Transgenomic has introduced a new test to identify the presence of the EGFR C797S mutation that is related with resistance to new third-generation tyrosine kinase inhibitor (TKI) therapies in development for non-small cell lung cancer (NSCLC).
The EGFR C797S Mutation Detection Assay is based on the company’s ICE COLD-PCR (ICP) technology. Currently, the test is available for clinical use via the company’s Biomarker Discovery Services group.
The assay is anticipated to available for clinical use through the firm’s Oncology CLIA laboratory in Omaha, Nebraska later this year.
Transgenomic president and CEO Paul Kinnon commented, "Our rapid introduction of this important assay is an excellent example of our team’s ability to quickly produce ICE COLD-PCR based tests in response to the need for biomarkers relevant to the many new targeted cancer therapies being developed by pharmaceutical and biotechnology companies."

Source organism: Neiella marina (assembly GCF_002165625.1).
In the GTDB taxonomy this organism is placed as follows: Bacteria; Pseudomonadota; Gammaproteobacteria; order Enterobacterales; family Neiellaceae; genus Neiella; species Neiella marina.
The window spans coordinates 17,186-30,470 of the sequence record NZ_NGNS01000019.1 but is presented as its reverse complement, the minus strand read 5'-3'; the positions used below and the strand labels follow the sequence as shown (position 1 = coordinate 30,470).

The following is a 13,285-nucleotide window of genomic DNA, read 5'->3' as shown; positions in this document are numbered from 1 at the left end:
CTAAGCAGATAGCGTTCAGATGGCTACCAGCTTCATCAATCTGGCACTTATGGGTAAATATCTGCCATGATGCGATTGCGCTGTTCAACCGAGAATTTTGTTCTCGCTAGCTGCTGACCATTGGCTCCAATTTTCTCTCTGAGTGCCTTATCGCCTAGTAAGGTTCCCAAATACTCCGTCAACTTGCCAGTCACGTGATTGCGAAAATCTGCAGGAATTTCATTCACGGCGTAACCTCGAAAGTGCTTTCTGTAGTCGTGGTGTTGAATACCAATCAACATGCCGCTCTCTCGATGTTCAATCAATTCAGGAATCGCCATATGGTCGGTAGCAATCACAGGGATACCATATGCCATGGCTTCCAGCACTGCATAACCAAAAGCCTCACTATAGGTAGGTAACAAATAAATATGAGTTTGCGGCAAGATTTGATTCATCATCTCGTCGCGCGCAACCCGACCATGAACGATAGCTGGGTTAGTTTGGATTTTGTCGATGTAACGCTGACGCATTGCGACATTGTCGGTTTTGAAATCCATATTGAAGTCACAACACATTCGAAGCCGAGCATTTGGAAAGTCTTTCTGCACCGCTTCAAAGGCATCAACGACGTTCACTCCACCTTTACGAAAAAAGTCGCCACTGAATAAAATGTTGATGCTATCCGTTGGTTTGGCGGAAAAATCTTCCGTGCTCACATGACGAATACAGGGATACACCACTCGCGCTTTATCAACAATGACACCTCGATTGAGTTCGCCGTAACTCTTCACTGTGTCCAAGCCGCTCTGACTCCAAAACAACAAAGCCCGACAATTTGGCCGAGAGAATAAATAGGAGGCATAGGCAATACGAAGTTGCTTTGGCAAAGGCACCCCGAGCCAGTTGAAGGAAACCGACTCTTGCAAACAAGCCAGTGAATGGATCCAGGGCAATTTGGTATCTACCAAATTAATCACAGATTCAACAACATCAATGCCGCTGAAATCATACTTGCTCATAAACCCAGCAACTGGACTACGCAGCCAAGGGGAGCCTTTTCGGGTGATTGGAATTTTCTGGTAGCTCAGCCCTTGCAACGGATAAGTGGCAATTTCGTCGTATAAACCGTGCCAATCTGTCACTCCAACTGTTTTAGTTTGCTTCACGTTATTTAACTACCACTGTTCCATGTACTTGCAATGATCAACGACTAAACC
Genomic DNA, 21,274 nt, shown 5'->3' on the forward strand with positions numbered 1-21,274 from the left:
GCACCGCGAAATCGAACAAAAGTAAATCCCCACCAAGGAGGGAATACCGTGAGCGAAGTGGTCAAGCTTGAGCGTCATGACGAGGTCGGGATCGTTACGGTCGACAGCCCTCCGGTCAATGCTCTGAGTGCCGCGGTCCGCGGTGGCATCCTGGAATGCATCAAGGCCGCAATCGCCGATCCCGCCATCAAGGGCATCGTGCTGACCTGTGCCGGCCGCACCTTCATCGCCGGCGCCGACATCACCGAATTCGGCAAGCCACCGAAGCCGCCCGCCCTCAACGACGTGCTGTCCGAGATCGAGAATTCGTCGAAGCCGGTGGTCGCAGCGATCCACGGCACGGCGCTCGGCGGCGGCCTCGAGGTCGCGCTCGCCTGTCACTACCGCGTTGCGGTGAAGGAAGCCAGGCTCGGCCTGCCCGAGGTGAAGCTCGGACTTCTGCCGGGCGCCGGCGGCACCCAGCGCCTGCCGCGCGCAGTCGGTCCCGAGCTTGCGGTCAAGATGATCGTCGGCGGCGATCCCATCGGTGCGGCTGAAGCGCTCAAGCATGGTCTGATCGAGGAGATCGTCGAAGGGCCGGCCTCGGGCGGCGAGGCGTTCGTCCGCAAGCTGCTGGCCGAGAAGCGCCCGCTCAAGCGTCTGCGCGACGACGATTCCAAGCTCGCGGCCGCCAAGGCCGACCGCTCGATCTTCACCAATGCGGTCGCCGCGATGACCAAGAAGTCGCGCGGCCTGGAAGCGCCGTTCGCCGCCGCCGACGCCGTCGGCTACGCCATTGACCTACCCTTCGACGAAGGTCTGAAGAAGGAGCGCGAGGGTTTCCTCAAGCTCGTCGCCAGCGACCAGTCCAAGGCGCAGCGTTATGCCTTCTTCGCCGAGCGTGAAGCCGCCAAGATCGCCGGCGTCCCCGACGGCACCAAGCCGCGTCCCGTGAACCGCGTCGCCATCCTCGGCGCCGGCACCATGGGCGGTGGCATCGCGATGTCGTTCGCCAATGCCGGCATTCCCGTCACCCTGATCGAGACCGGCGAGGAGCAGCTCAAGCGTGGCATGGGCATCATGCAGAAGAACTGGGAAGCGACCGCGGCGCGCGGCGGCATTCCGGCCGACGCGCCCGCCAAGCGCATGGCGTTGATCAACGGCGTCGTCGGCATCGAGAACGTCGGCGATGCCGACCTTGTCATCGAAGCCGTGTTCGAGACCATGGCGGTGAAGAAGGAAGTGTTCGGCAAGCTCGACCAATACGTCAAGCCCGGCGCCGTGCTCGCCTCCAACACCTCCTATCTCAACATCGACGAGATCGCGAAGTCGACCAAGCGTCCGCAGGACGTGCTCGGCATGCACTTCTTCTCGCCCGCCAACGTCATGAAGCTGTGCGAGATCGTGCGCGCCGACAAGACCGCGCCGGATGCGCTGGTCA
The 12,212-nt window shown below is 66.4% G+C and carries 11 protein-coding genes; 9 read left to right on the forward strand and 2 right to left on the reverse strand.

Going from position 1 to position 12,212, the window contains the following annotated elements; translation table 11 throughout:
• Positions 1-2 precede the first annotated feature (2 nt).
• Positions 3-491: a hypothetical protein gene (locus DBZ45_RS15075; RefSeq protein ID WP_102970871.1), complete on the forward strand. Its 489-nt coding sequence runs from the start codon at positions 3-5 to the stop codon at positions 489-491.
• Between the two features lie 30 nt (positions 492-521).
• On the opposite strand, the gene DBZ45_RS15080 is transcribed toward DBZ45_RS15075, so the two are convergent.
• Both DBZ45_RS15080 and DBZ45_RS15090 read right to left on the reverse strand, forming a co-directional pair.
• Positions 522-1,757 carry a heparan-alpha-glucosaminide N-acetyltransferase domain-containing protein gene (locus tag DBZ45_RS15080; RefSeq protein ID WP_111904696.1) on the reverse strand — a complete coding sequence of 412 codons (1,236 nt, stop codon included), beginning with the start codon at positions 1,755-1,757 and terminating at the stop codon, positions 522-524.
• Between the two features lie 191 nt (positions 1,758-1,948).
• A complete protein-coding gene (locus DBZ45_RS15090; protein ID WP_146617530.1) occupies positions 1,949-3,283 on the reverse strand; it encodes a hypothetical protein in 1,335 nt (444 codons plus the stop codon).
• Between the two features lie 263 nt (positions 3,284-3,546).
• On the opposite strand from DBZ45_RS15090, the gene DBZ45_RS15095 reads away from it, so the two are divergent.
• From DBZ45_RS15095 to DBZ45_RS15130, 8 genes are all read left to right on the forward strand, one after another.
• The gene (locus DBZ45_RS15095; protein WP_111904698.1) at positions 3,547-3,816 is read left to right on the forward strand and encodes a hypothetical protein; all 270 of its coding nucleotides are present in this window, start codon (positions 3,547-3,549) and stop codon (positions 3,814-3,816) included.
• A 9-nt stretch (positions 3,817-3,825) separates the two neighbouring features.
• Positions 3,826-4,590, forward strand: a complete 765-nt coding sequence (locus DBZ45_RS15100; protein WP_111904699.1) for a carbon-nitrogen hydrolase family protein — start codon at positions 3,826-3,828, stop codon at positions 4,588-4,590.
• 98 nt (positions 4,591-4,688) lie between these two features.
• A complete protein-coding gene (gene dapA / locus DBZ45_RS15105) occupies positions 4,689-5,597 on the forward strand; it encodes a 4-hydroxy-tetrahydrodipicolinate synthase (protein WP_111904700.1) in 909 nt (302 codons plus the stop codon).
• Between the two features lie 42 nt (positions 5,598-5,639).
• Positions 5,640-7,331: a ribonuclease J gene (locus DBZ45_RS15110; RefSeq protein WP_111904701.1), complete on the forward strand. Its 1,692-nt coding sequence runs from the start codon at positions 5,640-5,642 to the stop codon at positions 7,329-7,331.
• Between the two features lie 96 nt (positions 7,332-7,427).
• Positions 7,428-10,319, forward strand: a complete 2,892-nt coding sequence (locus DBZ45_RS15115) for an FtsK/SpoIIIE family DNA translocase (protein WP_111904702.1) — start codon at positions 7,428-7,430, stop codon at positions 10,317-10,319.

"The EGFR C797S mutation is an important predictor of resistance in third-generation TKI therapies for NSCLC and requires a very high sensitivity assay for early detection of possible resistance using the blood or serum samples that are the only option available during ongoing treatment.
The firm also produces assay for EGFR T790M mutation, a known marker for resistance in first generation TKI therapies.
Last September, Australia’s University of Melbourne received a license from biotechnology firm Transgenomic to use its Multiplexed ICE COLD-PCR (MX-ICP) technology for several research and clinical applications.